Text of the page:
GDPR

Transparency is key to ethical AI

About the authorDr Iain Brown is Head of Data Science at SAS UK & IrelandThe concept of Artificial Intelligence (AI) is becoming commonplace in relation to the running of our lives and businesses – we’re all used to the idea, if not quite the practice, of using AI to improve the way we live and…


About the author

Dr Iain Brown is Head of Data Science at SAS UK & Ireland

The concept of Artificial Intelligence (AI) is becoming commonplace in relation to the running of our lives and businesses – we’re all used to the idea, if not quite the practice, of using AI to improve the way we live and work. 

As a result, the time has come to stop debating what it can do and started discussing what it should do. AI has the capacity to be both good and bad – what matters most is the intention of those who use it. Yet ethics isn’t just concerned with the end goal. The means are just as important. 

Data is the fuel that feeds AI, and as such it’s now also firmly a part of public ethics across the globe. Regulations like the EU’s GDPR and South Korea’s Personal Information Protection Act have gone so far as to enshrine certain data rights into law. Organisations have to comply with these regulations, doing all they can to protect customer data a

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GDPR

Box boosts cloud security with automated classification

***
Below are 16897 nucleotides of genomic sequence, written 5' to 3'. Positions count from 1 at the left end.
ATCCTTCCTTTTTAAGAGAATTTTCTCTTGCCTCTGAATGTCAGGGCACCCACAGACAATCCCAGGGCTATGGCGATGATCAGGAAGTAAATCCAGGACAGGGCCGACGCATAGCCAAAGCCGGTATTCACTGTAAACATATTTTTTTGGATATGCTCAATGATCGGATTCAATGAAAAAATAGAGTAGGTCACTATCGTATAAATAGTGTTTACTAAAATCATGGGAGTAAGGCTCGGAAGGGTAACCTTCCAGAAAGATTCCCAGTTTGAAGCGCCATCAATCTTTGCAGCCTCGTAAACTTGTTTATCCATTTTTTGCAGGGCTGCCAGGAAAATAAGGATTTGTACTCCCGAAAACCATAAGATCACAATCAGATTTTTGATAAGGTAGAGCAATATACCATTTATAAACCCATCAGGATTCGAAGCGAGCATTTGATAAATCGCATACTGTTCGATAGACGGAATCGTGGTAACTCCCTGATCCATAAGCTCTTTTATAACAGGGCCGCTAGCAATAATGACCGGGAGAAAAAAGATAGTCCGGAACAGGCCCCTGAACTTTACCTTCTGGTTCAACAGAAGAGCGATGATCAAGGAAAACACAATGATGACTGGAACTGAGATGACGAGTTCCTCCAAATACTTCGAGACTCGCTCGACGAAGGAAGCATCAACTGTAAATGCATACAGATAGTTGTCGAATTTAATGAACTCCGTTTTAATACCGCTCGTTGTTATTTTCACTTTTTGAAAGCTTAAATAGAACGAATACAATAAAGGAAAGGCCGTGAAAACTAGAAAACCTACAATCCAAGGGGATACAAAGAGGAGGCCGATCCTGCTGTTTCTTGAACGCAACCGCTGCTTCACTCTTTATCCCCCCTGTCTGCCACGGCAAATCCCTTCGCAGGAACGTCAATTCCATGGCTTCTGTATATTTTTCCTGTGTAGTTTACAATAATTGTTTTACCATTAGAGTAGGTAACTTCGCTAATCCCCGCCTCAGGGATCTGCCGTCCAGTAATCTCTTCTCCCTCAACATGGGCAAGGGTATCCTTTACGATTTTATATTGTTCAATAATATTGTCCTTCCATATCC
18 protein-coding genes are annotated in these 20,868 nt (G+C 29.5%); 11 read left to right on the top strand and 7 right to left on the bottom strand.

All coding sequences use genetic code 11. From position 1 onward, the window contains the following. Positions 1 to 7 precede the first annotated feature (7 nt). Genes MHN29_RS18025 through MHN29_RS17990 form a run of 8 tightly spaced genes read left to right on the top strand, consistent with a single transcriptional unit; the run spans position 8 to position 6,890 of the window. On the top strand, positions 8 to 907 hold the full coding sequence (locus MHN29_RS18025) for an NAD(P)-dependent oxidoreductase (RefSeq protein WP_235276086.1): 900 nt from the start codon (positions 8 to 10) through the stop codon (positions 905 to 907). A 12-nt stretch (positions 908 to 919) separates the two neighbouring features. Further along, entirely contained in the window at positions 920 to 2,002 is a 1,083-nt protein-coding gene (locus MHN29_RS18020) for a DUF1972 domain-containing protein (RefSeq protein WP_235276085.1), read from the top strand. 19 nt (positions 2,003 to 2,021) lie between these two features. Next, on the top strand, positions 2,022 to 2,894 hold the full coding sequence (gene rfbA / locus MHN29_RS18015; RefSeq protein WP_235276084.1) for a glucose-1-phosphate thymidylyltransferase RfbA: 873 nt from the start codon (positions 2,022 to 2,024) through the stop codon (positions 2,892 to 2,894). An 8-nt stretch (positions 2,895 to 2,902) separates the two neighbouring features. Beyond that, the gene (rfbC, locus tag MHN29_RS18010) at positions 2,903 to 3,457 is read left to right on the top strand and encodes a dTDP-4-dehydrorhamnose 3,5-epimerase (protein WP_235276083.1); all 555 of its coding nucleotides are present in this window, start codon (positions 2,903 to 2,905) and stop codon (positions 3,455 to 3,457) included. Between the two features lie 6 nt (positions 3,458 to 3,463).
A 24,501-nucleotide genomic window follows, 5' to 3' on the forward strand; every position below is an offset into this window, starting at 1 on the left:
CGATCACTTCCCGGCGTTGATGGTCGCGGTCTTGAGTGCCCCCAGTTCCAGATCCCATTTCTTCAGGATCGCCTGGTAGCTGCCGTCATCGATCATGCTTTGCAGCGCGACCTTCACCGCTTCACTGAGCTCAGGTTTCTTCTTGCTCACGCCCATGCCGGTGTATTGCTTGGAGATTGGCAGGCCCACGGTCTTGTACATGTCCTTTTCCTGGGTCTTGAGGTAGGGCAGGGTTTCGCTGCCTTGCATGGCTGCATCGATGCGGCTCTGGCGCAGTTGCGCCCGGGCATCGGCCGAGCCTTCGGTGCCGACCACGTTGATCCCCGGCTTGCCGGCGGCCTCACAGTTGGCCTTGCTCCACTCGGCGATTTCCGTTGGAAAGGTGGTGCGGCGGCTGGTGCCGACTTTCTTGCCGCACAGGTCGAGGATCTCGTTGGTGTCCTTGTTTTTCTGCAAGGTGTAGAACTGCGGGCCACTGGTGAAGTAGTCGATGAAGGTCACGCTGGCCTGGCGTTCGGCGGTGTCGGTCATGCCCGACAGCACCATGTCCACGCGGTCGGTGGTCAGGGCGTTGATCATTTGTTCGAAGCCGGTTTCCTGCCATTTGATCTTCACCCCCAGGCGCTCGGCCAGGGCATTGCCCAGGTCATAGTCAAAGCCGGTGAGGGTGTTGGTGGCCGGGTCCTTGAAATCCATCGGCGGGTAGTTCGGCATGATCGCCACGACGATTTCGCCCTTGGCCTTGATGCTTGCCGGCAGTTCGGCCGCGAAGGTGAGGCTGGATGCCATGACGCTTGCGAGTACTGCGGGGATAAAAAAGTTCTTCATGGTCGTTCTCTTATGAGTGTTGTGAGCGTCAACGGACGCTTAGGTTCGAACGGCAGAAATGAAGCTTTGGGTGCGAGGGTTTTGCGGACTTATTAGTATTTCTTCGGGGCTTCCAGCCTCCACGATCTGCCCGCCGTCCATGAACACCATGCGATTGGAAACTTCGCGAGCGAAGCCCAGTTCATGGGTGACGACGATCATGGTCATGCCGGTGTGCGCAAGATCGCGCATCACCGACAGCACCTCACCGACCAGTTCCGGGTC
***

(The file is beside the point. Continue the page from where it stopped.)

Box has announced that intelligent, automated classification will soon be coming to Box Shield, its advanced security solution for protecting content in the cloud.It will now automatically scan files and classify them based on their content to help businesses detect and secure sensitive data. Box Shield is the fastest growing new product in the company’s…

Box has announced that intelligent, automated classification will soon be coming to Box Shield, its advanced security solution for protecting content in the cloud.

It will now automatically scan files and classify them based on their content to help businesses detect and secure sensitive data. Box Shield is the fastest growing new product in the company’s history and security-conscious and highly regulated organizations including NASA use it to to secure data in the cloud.

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GDPR

10 things to consider to ensure GDPR compliance

GDPR (General Data Protection Regulation) was mandated by the European Union and was enshrined in UK Law on 25th May 2018. It goes much further than the original UK Data Protection (of individuals) provisions applying before that date and lays down severe penalties for the officers (Directors, Owners and sometimes Managers) of businesses that do…